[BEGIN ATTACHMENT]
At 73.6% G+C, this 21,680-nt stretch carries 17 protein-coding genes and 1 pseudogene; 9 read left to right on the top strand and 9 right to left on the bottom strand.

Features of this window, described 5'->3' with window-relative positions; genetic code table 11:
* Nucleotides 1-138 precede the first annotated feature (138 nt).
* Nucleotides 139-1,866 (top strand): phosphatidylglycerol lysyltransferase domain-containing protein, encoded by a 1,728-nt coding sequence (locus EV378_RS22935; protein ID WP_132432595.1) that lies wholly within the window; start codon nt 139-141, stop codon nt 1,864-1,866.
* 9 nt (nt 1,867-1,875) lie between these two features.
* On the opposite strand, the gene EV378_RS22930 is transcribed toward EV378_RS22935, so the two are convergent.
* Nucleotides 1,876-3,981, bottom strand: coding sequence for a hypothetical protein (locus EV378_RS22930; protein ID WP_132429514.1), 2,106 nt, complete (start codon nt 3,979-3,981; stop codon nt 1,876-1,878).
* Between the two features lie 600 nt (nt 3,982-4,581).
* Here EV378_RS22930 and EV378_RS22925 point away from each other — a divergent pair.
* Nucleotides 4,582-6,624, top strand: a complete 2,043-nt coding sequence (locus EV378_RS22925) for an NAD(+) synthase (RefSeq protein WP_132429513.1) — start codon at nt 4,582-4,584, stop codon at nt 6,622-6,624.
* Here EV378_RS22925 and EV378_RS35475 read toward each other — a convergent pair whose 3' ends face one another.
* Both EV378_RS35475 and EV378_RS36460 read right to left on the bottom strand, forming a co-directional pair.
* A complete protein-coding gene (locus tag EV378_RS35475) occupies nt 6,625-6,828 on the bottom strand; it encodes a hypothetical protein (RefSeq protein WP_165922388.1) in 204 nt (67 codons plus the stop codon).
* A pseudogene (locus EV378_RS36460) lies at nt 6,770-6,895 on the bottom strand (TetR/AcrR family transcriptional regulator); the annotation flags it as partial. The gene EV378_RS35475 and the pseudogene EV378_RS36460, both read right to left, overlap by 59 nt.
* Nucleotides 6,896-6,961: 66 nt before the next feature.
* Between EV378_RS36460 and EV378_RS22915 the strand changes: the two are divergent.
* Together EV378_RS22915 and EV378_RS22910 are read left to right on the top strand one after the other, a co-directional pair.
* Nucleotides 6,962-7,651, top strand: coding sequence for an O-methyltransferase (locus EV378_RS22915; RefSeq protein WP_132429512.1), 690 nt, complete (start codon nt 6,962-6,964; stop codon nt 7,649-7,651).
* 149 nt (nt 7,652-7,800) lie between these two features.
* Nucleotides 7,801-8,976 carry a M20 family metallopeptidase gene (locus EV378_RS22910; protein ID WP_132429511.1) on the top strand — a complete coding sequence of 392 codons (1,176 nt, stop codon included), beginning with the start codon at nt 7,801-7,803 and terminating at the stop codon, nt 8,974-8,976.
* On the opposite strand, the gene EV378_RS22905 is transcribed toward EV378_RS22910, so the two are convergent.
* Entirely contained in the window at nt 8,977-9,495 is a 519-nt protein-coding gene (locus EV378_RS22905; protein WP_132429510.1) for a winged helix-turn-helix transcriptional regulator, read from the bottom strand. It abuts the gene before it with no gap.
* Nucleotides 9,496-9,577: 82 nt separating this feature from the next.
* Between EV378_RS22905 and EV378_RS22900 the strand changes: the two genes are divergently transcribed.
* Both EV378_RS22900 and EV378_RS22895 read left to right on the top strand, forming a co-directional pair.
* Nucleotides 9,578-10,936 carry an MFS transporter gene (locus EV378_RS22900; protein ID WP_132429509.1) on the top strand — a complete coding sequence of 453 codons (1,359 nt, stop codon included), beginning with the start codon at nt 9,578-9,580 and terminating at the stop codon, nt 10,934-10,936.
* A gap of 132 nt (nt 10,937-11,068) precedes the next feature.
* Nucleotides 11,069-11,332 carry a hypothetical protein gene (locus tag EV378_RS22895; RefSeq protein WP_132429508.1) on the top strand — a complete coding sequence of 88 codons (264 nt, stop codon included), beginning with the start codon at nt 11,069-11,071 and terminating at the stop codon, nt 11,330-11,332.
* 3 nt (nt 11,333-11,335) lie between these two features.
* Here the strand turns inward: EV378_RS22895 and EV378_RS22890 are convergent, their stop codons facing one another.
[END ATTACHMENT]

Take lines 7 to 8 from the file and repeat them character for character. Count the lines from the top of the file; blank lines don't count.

* Nucleotides 1,876-3,981, bottom strand: coding sequence for a hypothetical protein (locus EV378_RS22930; protein ID WP_132429514.1), 2,106 nt, complete (start codon nt 3,979-3,981; stop codon nt 1,876-1,878).
* Between the two features lie 600 nt (nt 3,982-4,581).